Outside of David Uzumeri, who spent a good portion of last week learning about Spiral Dynamics just so he could talk about Pax Americana in excruciating detail, I'm as big a fan of Grant Morrison as you're likely to find. For me, JLA, New X-Men, his seven year run on Batman and even the 11 issues of Aztek that he co-wrote with Mark Millar are easily on my list of the all-time greats. That said, if we're being completely honest with each other, I'm not that keen on his work outside of mainstream superheroes. I can take or leave The Invisibles and The Filth didn't do much for me, and while I like Joe the Barbarian a lot, that book basically has Snake-Eyes from G.I. Joe in it, so it barely even counts.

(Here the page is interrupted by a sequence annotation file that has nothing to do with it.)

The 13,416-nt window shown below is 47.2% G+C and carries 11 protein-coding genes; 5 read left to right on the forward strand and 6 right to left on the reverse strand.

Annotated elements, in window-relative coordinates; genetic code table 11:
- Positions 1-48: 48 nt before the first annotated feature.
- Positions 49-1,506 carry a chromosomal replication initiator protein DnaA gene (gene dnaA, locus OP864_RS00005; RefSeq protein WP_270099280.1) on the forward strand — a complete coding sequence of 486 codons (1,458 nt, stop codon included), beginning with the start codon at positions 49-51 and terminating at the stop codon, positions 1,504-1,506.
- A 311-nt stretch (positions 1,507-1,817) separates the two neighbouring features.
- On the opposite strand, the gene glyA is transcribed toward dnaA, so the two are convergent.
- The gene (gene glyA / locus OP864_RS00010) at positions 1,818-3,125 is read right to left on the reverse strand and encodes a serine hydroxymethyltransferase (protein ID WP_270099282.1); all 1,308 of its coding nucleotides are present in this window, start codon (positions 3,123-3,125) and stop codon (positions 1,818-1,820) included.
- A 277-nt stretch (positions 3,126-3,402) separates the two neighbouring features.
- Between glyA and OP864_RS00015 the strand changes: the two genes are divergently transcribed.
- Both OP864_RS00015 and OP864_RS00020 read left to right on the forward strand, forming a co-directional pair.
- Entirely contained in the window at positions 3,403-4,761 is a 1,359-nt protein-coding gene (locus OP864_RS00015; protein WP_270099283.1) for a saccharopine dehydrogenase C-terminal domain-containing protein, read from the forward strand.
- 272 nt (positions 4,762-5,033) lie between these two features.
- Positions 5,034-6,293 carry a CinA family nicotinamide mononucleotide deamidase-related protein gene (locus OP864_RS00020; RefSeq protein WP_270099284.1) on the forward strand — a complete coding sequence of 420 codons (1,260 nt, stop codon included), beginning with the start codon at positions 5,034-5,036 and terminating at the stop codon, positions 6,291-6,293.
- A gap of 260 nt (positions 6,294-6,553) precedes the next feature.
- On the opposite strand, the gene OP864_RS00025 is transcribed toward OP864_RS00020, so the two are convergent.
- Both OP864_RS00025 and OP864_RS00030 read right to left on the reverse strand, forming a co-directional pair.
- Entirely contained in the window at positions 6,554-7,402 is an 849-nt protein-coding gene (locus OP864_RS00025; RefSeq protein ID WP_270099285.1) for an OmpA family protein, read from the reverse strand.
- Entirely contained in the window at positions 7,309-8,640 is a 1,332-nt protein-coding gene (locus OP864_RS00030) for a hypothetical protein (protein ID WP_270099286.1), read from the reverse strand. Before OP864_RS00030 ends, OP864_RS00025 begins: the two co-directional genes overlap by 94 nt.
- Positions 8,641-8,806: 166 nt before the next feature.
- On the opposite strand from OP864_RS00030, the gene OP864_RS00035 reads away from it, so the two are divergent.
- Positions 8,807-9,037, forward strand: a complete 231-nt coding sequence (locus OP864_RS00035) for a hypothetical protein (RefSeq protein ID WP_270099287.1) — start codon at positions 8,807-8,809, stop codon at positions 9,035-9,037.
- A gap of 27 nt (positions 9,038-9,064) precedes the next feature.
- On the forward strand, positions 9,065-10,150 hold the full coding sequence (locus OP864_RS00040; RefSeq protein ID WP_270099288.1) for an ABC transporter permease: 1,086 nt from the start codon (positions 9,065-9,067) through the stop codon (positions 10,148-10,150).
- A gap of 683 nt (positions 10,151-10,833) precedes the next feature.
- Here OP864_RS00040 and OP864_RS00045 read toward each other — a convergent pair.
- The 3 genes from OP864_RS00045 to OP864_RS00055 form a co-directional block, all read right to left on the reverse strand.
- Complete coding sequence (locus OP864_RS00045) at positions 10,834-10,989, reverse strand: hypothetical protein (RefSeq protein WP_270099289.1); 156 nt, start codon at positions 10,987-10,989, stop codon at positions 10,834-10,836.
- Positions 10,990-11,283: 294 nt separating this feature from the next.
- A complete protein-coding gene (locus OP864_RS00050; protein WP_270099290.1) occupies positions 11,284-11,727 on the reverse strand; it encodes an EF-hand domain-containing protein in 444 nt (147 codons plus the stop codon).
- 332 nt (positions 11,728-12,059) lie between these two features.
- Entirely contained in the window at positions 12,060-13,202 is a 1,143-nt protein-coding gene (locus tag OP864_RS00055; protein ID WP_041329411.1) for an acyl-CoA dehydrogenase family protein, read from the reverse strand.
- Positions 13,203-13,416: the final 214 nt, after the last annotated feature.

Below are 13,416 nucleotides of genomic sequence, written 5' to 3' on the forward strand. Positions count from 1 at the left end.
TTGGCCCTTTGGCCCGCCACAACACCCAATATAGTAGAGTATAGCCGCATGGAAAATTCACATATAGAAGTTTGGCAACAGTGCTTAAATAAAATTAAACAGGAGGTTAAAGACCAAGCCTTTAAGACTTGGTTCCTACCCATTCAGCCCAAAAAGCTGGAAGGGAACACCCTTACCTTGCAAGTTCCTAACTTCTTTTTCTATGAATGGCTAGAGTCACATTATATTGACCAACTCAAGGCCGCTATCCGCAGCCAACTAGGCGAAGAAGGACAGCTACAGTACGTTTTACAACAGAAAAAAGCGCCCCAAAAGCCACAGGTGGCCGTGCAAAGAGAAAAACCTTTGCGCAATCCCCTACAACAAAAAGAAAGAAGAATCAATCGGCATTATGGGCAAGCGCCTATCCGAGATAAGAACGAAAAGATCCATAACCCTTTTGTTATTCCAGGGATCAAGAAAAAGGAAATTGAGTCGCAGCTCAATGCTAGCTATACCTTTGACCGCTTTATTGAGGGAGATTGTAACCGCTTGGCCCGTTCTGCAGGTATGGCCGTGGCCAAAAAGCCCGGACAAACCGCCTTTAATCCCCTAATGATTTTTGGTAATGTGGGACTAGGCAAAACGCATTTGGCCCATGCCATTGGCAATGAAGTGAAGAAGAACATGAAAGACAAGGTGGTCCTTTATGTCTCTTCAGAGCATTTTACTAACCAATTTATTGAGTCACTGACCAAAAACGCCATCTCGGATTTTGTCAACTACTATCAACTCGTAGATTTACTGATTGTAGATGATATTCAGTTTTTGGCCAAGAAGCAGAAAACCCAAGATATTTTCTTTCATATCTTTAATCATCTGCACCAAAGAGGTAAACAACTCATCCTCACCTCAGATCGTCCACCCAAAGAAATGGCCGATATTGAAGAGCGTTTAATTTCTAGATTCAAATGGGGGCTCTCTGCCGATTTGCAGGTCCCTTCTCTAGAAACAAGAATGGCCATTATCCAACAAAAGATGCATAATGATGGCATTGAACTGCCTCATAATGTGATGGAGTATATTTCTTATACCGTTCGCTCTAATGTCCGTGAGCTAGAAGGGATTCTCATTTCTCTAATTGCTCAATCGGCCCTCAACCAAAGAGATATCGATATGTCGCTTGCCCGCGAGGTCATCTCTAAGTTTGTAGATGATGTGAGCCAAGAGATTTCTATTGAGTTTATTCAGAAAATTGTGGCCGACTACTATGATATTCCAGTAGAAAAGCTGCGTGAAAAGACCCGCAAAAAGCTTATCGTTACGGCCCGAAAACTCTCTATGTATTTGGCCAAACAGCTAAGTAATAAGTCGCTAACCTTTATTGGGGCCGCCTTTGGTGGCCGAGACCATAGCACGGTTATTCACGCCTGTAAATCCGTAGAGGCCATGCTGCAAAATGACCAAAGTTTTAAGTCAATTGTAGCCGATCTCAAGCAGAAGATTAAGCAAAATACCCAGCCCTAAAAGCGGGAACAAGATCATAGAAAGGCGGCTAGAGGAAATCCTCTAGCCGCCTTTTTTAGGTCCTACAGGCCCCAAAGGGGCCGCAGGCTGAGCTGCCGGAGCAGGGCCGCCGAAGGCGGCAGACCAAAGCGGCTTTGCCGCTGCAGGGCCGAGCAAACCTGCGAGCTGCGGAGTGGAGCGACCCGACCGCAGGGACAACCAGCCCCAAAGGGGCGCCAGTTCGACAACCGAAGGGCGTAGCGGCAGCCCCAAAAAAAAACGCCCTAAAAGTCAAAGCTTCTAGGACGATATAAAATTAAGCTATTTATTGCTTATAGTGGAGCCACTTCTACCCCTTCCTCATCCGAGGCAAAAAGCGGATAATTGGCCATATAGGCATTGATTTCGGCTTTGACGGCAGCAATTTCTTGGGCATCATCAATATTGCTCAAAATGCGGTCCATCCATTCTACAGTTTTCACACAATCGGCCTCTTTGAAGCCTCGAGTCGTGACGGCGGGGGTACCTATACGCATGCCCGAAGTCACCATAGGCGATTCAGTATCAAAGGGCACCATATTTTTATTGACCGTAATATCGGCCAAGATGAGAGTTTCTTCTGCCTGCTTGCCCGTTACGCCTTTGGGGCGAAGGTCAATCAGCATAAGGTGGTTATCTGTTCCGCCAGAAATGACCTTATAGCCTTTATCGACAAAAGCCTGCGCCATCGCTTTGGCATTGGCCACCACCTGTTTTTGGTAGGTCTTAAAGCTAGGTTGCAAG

As a result, I wasn't really paying attention to Annihilator, the book Morrison and Frazer Irving are doing through Legendary, until the aforementioned Uzumeri was singing its praises. Curiosity got the better of me, so today I sat down with the first four issues to see if it was worth all the hubbub, and the result was that I liked it a lot. It's a bizarre and compelling sci-fi epic where Irving is doing some of the best work of his considerably impressive career -- and on top of that, it is quite possibly the most Grant Morrison comic of all time.
We were intrigued by the entire lineup of talent when Boom! Studios announced its Adventure Time: 2013 Spoooktacular #1 back in July, but given his stints on the appropriately spooky Seven Soldiers: Klarion the Witch Boy, Hellblazer, Xombi, Shade and other titles, we were especially curious to see how Frazer Irving would play in the Land of Ooo. Thanks to a three-page first look from Boom! fans can finally scope out an unlettered preview of the artist's team up with writer Bryce Carlson, which just so happens to involve mustaches. Lots of mustaches.